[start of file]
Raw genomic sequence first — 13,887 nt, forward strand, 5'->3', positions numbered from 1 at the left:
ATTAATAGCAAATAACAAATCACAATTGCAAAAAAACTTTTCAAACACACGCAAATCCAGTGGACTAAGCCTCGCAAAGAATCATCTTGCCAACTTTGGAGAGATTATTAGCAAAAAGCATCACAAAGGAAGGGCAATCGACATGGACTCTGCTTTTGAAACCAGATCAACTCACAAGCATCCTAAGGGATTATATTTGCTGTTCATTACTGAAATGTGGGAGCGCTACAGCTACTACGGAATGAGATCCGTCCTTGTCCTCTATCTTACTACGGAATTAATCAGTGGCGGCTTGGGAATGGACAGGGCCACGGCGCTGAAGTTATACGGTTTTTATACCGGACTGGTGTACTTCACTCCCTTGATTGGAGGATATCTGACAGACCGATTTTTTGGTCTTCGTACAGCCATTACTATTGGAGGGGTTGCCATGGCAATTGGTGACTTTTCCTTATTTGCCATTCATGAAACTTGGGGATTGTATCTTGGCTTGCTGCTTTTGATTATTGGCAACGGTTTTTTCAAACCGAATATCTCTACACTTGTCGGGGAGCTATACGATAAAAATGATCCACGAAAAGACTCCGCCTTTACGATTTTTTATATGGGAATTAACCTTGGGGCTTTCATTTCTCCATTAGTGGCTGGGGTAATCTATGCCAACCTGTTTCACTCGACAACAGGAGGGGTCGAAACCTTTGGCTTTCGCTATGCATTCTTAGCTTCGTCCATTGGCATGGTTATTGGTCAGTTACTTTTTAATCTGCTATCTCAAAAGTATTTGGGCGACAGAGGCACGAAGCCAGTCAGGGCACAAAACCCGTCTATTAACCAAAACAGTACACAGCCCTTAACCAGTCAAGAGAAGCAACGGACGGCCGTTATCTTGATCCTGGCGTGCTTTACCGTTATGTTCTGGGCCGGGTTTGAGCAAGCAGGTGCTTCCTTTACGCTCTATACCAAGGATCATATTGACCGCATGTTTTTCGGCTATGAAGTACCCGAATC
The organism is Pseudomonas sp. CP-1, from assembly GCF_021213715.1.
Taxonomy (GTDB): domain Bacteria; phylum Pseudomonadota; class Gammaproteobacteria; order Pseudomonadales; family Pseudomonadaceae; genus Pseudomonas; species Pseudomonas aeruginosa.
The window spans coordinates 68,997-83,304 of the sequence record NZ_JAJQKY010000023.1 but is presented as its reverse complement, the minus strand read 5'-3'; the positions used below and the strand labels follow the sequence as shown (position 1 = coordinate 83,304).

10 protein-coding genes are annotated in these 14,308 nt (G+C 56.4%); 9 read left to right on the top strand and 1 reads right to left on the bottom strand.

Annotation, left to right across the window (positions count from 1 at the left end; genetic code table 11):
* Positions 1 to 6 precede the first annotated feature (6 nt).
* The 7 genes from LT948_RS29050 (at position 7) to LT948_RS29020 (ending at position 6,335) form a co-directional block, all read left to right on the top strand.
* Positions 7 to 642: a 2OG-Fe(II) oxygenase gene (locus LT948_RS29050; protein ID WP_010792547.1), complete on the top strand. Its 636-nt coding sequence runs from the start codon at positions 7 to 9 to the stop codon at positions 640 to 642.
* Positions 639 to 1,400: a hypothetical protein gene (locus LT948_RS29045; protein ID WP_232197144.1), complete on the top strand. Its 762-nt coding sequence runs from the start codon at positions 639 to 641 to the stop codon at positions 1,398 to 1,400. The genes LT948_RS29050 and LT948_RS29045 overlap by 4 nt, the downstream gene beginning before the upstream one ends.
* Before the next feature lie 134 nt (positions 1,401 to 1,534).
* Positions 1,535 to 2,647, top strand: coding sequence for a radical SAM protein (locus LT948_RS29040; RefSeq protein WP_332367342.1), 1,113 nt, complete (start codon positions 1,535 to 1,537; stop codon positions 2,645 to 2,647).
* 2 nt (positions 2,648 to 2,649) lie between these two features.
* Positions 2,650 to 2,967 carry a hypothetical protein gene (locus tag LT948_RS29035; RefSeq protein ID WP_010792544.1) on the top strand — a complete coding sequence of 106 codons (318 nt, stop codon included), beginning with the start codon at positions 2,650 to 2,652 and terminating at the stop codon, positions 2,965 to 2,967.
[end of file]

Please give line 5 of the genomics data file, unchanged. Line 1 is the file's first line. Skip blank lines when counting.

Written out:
The window spans coordinates 68,997-83,304 of the sequence record NZ_JAJQKY010000023.1 but is presented as its reverse complement, the minus strand read 5'-3'; the positions used below and the strand labels follow the sequence as shown (position 1 = coordinate 83,304).